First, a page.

Prior record variables work the same way as offense variables, except, as is obvious from the name, the points are based primarily on your prior criminal record. To calculate your prior offense variables, your criminal history is utilized and all prior crimes are assessed. Then, you are assigned points depending on if your prior crimes are high severity or low severity, and whether the prior offenses are misdemeanors or felonies. Certain time limits may also apply, and there are also other circumstances under which prior crimes are not properly utilized to assign points.
In addition to your prior criminal history, there are many other factors considering in assessing assignable points based on various prior record variables. These includes things such as as your relationship to the criminal justice system, whether this crime is a pattern of criminal behavior, and whether you have subsequent or concurrent convictions. All of these points are then tallied, placing you into an A – F level. The range begins at zero points and stops at 75+ points. After 75 points are no longer tallied.
What About Minimum Mandatory Sentences?
Complicating things further, some offenses have minimum mandatory sentences and these are not reflected in the guidelines. A minimum mandatory sentence is just what it sounds like, the minimum sentence you must serve, regardless of the circumstances, for the crime you have committed. Minimum mandatory sentences are set forth in statutes.
A common example of a felony crime with a minimum mandatory in Michigan is felony drunk driving. According to the law, for a third offense DUI with no habitual enhancement the maximum sentence is 5 years. However, for every third offense DUI felony case, there is a minimum mandatory 30 days. Those who are not familiar with these calculations might be confused and provide improper advice because it is not unusual for a felony DUI with no habitual enhancement to have a sentencing guideline range of either 0-6 or 0-9 months. Because of the minimum mandatory however, a sentence of 0 months is not really an option. This may change for some offenders based on an amendment to Michigan’s drunk driving laws. This change to Michigan’s drunk driving laws, which can be found at Michigan Compiled Laws sec. 257.625, allows some repeat drunk drivers in Michigan to avoid minimum mandatory sentences. If you are charged with felony drunk driving, then contact the Michigan DUI lawyers at the Barone Defense Firm to learn if this updated law applies to your situation.
What About Habitual Enhancement?
If you are facing sentencing on a felony offense, and have prior felony convictions (or attempts to commit felonies), those prior felonies can subject you to habitual enhancement. In order for this to happen the prosecutor must serve you or your attorney with a habitual offender notice. This is usually provided, along with a copy of the felony information, at the circuit court arraignment. If you are charged as a habitual offender this raises both the minimum as well as the maximum possible sentence.
Habitual enhancement begins at habitual offender second for one prior felony conviction, and goes up to habitual offender 4 for three or more prior felony convictions. A habitual offender enhancement will increase your maximum sentence by either 25 percent for habitual offender 2nd, 50 percent for habitual offender third or 100 percent/life for habitual offender fourth.
What Will My Sentence Be?
Once all the points are tallied, the sentencing grids are consulted. As with offense variables and prior record variables, there are various grids, and which is utilized depends on the type of crime for which you have been convicted. Here is a sentencing guidelines grid utilized for class A felonies.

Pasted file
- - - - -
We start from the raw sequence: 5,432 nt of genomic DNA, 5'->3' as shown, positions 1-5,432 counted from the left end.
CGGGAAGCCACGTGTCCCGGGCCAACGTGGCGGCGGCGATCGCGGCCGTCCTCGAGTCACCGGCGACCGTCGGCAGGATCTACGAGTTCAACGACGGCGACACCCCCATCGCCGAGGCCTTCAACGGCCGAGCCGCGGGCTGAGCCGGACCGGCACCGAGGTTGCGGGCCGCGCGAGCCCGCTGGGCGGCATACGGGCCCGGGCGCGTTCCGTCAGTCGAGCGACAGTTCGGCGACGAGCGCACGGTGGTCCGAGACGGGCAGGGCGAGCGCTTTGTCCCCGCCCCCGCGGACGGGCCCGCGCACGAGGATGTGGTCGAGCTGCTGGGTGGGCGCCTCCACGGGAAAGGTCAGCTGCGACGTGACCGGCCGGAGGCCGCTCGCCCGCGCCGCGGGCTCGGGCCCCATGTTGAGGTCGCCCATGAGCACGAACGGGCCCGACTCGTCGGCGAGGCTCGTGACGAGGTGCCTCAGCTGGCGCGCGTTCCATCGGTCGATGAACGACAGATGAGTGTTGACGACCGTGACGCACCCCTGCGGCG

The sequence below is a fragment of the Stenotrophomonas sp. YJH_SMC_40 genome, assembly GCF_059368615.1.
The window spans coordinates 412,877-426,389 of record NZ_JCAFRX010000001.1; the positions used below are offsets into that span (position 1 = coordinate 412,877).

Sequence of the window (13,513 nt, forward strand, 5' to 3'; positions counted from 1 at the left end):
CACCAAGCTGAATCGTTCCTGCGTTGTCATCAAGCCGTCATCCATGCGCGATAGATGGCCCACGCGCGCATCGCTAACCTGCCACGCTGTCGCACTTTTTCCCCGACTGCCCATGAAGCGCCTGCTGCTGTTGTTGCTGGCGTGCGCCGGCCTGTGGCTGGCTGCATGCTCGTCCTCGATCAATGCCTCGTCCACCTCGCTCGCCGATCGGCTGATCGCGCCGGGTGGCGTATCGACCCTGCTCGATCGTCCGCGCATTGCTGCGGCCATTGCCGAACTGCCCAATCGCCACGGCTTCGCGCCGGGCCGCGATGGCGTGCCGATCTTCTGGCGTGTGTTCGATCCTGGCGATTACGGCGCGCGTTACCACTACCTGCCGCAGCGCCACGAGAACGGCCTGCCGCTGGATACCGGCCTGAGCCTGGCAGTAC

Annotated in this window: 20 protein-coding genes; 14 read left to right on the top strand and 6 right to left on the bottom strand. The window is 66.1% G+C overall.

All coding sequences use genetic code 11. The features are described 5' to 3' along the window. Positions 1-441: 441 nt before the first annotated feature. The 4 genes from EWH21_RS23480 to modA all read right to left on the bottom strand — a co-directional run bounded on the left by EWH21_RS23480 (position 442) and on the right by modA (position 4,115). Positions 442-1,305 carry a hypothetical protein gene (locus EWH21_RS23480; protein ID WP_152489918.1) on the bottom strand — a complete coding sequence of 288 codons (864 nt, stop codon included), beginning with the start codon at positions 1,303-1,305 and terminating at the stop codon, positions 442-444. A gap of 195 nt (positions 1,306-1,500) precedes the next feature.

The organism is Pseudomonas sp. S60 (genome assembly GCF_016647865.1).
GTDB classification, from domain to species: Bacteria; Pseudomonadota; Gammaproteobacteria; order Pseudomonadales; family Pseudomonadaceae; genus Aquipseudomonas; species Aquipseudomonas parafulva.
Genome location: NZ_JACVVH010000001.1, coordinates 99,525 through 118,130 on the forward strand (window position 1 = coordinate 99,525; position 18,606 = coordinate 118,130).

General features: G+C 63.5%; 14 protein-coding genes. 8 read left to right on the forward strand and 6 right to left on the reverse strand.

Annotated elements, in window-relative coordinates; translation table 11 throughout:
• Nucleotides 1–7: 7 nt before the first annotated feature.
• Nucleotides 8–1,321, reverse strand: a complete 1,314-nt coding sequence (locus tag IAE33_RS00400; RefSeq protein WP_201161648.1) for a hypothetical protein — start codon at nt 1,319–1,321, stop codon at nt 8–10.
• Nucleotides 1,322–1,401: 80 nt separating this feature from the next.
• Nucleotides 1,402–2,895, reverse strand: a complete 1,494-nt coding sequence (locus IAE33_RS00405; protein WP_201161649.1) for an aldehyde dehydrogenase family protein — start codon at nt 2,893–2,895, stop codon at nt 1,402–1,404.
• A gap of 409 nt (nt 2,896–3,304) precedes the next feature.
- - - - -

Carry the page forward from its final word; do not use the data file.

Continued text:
As you can see, if this was the appropriate grid for your case, and your guidelines calculation produces a result in the C-II category, your minimum sentence will fall into the range of 51-85 months. If you are a habitual offender, then the minimum would be 51-106, and so forth. You should discuss all of this with your lawyer and then use this information in deciding if it is in your best interest to plead guilty or stand trial. A proper calculation of your offense variables is essential.
Why an Attorney is Important
The application of the Michigan sentencing guidelines to a particular case is complicated and sometimes difficult. A full explanation of how the guidelines work and how they should be applied would require writing a book with many chapters and hundreds of pages. Consequently, this article is a very watered down explanation of how the sentencing guidelines work. There are other factors that might apply, and there is often much debate as to whether some offense or prior record variables should be scored.
If the scoring of certain points is debatable, a skillful defense attorney may be able to persuade your judge to forgo applying those points to your sentence guideline calculation. Also, it is sometimes possible, as part of plea negotiations, for your attorney to persuade the prosecutor to agree not to score certain points. If successful, either modification to the guidelines scoring may result in a significantly lower calculation, saving you months or even years spent in jail or prison. On the other hand, a sloppy or even negligent guideline calculation, or one that misses possible arguments or defenses, can result in needless time spent behind bars.
There are many ways to mitigate a sentence. For see “how we were able to keep a fifth offense felony drunk driver out of jail.”
 A subsequent legislative analysis noted: “The [judicial sentencing] guidelines were designed to reduce disparity in sentencing from county to county and region to region by mirroring the existing sentencing practices of judges across the state at the time the guidelines were implemented. They were developed using the results of research on sentencing patterns of judges throughout Michigan, and attempt to capture the typical sentence for similar types of offenses and offenders.” House Legislative Analysis, SB 826, HB 5419, and HB 5398 (Revised Second Analysis), September 23, 1998, 2.
 See, People v. Lockridge, 498 Mich. 358, 870 N.W.2d 502 (2015).
 Lockridge, 498 Mich at 392, citing People v Coles, 417 Mich 523, 549 (1983).
  Steanhouse II, 500 Mich at 459-460, 473, aff’g in part and rev’g in part 313 Mich App 1 (2015).
 As set forth in People v Milbourn, 435 Mich 630, 636 (1990)], [and reaffirmed in People v Babcock, 469 Mich 247 (2003), and People v Smith, 482 Mich 292, 304-305 (2008),